Weekly Diary



Not given to wearing a hat in bed I was surprised when I woke up with a small section of Italianate architecture on my head. June appeared to be favouring a Neo-Gothic look with castellated shoulders and a stone raven on her pillow. I pulled on a book instead of a jumper as I left her asleep in the Moorish bedroom. Later in the day I stood on the deck of a boat in lieu of the mast: who was visiting an old friend which had been struck by lightning. I spoke like thunder when he returned holding a sail – which when unfurled showed the footprints of a man who had just lost his way (I put it in my horse and cartographic drawers beside a tablecloth with hand prints of a woman who had just found hers again). Outside a cymbal silently clashed and an Eighteenth Century highwayman held himself up.



I woke up suddenly – June said I had hit the opposite wall with some force after being fired from a crossbow by a French archer during the siege of Calais in Thirteen Forty Six. She went out, her hands casting shade in the Death Valley desert while I waited for the start of the film in my head: a raindrop slowly parts company with a leaf and falls into the waiting arms of the ground. After which I followed her to town wearing a cloak I had borrowed from the Count of Monte Christo and shoes which were so well camouflaged that when I took them off I couldn’t find them again. We met at the turned over corner of a page; she talked without syllables and I talked without consonants although I came home again before either of us had reached a full stop.



I got up talking to myself via a microphone and loudspeaker and ran downstairs only to have to walk up them again holding a picture of myself as a child (I was pictured on stage watching the audience sing to me – a procedure I have sadly continued to this day). June came down the stairs a bit later, she was partially obscured by a sand storm as I took shelter in the tent of my Marco Polo mind; I meant to paint an igloo in someone else’s but was interrupted by the sudden appearance of a United States cavalry officer announcing the beginning of the Battle of the Little Big Horn; he promised to return to announce the end but didn’t, although I did find his hat which I subsequently plugged into a guitar amplifier to play my version of The Star Spangled Banner at my version of Woodstock.



Unusually for me and the middle of the week I got up very early. June following me downstairs with part of the New Forest spread across her front; William the Second was killed by an arrow just above her navel – Henry the First wasn’t implicated as he was still curled up on the dog’s bed – and I was searching for adders as a young boy in the hills above. Before my plastic breakfast I caught the cellophane omnibus and journeyed to the high fibre countryside. I met the rain king in the sunshine and we shared memories before he left me to work alone in the garden and share memories between myself. I could almost see where I used to play and look across the valley to the other side. It is not so good when you are now on the other side looking back.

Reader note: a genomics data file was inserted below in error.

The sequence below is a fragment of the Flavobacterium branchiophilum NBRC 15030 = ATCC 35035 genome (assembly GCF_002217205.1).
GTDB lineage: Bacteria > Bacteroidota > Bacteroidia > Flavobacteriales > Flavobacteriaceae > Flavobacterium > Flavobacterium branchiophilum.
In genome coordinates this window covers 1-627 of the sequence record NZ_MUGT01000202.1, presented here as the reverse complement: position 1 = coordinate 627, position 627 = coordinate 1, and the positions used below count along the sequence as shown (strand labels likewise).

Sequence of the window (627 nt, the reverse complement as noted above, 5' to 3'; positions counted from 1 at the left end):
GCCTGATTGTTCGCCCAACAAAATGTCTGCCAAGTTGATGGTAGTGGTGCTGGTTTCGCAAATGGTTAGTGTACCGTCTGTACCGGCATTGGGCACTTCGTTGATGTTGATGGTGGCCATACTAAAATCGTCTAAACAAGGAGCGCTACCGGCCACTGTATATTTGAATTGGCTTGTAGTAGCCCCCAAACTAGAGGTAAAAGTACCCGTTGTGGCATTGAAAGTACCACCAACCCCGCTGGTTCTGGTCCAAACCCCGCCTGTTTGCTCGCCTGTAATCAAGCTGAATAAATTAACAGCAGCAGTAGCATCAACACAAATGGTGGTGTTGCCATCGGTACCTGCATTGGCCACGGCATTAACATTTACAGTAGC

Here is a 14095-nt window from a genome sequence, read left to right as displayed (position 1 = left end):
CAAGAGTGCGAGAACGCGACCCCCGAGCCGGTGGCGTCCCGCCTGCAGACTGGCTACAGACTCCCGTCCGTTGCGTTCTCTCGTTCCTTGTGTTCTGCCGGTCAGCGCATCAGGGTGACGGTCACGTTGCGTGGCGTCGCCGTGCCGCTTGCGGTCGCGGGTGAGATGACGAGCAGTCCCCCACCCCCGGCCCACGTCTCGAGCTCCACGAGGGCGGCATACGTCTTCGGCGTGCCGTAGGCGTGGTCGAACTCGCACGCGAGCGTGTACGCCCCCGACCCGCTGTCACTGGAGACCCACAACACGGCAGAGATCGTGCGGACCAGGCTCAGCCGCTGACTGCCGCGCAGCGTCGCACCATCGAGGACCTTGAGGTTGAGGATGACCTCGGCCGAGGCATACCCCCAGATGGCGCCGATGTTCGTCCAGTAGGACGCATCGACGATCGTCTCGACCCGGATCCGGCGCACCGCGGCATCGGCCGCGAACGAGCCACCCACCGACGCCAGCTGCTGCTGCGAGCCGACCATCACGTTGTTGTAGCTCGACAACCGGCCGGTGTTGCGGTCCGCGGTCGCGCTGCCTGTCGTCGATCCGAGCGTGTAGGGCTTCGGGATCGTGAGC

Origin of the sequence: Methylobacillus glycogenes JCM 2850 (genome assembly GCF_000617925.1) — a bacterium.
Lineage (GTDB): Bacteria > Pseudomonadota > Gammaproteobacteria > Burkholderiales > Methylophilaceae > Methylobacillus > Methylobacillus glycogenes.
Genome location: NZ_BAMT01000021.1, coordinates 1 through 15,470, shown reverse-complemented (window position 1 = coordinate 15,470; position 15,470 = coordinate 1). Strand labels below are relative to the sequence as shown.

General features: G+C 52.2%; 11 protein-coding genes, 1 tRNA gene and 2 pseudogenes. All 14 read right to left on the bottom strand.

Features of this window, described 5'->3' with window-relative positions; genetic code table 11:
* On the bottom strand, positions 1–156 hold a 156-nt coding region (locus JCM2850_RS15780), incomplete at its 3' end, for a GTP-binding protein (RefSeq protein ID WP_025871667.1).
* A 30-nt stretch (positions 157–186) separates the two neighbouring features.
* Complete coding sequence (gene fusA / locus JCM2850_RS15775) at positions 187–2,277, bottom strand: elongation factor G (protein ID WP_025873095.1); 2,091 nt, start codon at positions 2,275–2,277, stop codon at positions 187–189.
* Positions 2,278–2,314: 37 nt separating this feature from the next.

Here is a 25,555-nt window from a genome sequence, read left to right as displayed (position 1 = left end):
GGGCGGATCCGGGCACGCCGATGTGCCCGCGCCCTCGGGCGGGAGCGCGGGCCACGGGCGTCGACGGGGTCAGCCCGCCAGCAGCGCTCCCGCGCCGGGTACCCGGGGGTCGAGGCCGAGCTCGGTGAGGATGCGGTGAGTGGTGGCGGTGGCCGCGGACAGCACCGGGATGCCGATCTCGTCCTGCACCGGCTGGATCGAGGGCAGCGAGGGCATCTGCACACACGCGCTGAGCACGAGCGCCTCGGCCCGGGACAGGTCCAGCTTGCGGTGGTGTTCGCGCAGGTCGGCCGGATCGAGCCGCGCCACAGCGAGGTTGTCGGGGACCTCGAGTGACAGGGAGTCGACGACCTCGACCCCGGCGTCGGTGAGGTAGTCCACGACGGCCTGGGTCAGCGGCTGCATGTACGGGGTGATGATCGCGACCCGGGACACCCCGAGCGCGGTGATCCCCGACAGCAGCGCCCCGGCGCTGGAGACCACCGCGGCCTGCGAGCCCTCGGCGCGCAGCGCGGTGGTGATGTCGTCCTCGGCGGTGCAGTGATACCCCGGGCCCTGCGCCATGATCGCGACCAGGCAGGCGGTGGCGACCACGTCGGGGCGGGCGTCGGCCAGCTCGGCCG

June found members of the family in the intricate brickwork of the Tudor house we had received as a free gift in a magazine. After dancing round both a May and June pole they all went to town leaving me alone as the first line of a song that someone else was singing (although I would have sung along if they had asked). The morning emptied its contents while the barman served a half empty glass to a half empty figure and half full glass to a half full other – I suspected both figures were me and searched my trouser pockets for a door without any certainty it would fit the key. I strung a short story between my earlobes when an albatross flew overhead while writing an epic poem; unfortunately he was closely followed by an ancient mariner who was intent on scribbling it out again.



Just when I had thought that the Black Knight had put down his mace he raised it again with Poppy the black and white dog being ill this time. June and I are besieged during the English Civil War with the royalist forces growing in number outside. She changes into a teapot – even though she doesn’t drink tea – and I cover myself in cobwebs and balance a grand piano on my head; it isn’t very long before dark grey clouds sprouting more than the required number of legs and arms land on top (looking like cartoon thought bubbles in reverse – I decide to fight them with cartoon speech bubbles). The crocodile plays dominoes with its own teeth and I draw lots with myself – forgetting that at night I can fly (however I am still looking out in the morning).



June and I left the house with a rope bridge strung between us; words and nods of acknowledgement making the rather precarious trip across. A man with dove wings for ears said he was emblematic of the morning and I crumpled up a large part of my early childhood into a football (which I kicked into an own goal). June pulled a Victorian rocking horse out of her mobile phone and rode it to town – I followed with a lasso wound tightly round both legs. We came home again holding an island that had only recently emerged from the ocean depths and had (when observed through a magnifying culender) volcanoes like the horns of a wild beast. It smoked in joined up writing while June smoked in shorthand. I kept my own council and didn’t smoke at all.



About Gerald Shepherd

Gerald Shepherd is a painter, graphic artist, sculptor, digital/multimedia artist, photographer, writer, curator and arts administrator. He has also been involved with science art, performance art, conceptual art, installations and environments (as well as peripheral creative pursuits such as garden design).
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